Focus: Corporate Responsibility - Co-op's investment grows despite declining profits

The Co-operative Group's report reveals that it spent £7.3m on its community programme in 2004. Anita Pati reports.

The Co-operative Group has increased its community investment over the past year despite a slump in profits, according to its annual report, published last week.

The group ploughed £7.3m into its community programmes over 2004, including £4.4m in financial support and £1.3m in employee time.

This, it claimed, was equivalent to 3.2 per cent of pre-tax profit, which qualified it for Business in the Community's Per Cent Standard, awarded to businesses that contribute at least 1 per cent of their profit to community causes.

The Co-operative Group lists food retail, pharmacy, funeral services, banking, life assurance, farm care, travel agency and property business among the many leaves in its portfolio. Initiatives over the past year include the launch of a diversity strategy, a commitment to taking all centrally procured energy from wind farms or hydropower, and the development of a purchasing process that screens suppliers against ethical, social and environmental standards.

Its Co-operative Group Dividend scheme lets Co-op Bank credit cardholders donate spare pennies to community projects in the geographical areas in which the group trades, resulting in 1,710 local community groups benefiting from total awards of £1.14m last year.

Another initiative is its Community Food Discount Card scheme, which saved 74 community groups £11,123 on their food shopping bills last year.

As part of its environmental strategy, the group donated more than £112,000 to five charities to help them continue their work on safer chemical use.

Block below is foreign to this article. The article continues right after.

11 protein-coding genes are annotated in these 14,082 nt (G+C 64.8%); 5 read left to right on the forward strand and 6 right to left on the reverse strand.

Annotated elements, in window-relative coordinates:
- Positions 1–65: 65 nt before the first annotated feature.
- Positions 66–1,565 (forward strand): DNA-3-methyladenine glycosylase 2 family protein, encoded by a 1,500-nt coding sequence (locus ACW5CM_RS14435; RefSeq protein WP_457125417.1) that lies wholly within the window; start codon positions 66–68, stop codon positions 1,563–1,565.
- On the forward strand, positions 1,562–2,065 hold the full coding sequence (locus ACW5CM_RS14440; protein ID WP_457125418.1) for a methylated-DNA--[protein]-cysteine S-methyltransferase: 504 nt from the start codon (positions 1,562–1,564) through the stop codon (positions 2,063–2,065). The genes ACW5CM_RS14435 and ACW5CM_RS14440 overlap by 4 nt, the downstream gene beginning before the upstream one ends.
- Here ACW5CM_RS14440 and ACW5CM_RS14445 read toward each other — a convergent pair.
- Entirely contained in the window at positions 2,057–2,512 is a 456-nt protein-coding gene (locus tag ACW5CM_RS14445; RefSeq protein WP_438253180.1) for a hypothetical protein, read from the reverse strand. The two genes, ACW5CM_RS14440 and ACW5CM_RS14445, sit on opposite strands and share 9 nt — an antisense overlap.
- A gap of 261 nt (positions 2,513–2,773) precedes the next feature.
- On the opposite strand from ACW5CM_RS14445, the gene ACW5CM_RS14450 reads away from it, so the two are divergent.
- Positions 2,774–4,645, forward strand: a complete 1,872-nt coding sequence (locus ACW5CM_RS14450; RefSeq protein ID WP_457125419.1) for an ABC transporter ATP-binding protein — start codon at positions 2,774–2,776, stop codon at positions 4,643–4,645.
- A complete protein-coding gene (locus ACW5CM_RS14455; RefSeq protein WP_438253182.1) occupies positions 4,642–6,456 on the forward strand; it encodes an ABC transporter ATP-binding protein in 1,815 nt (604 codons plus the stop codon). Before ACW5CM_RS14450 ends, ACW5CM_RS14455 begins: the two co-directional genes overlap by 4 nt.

This included a £50,000 gift to the Bhopal Medical Appeal to mark the 20th anniversary of the Bhopal disaster in India. The money will fund medical supplies for a survivors' clinic and a solar-powered generator.

The Co-operative Bank continued to run its Customers Who Care campaign, which focuses on safe chemical use. Last year, it worked with WWF-UK to target persistent and bio-accumulative chemicals, a campaign that was recognised by the BITC's "Big Tick" award for cause-related marketing.

The group also reported that its successful 2004 diversity strategy made "significant progress" in ethnic minority recruitment. BME groups now account for 7 per cent of branch and 8.6 per cent of customer services employees. However, this frontline success is not reflected in the Co-op's own membership and, by the Co-op's own admission, there is room for improvement. Out of 634 members, only 11 are from BME groups.

The report admits: "The demographic profile of our members does not reflect the diversity of the communities we serve." To this end, it has created networks for women and BME members.

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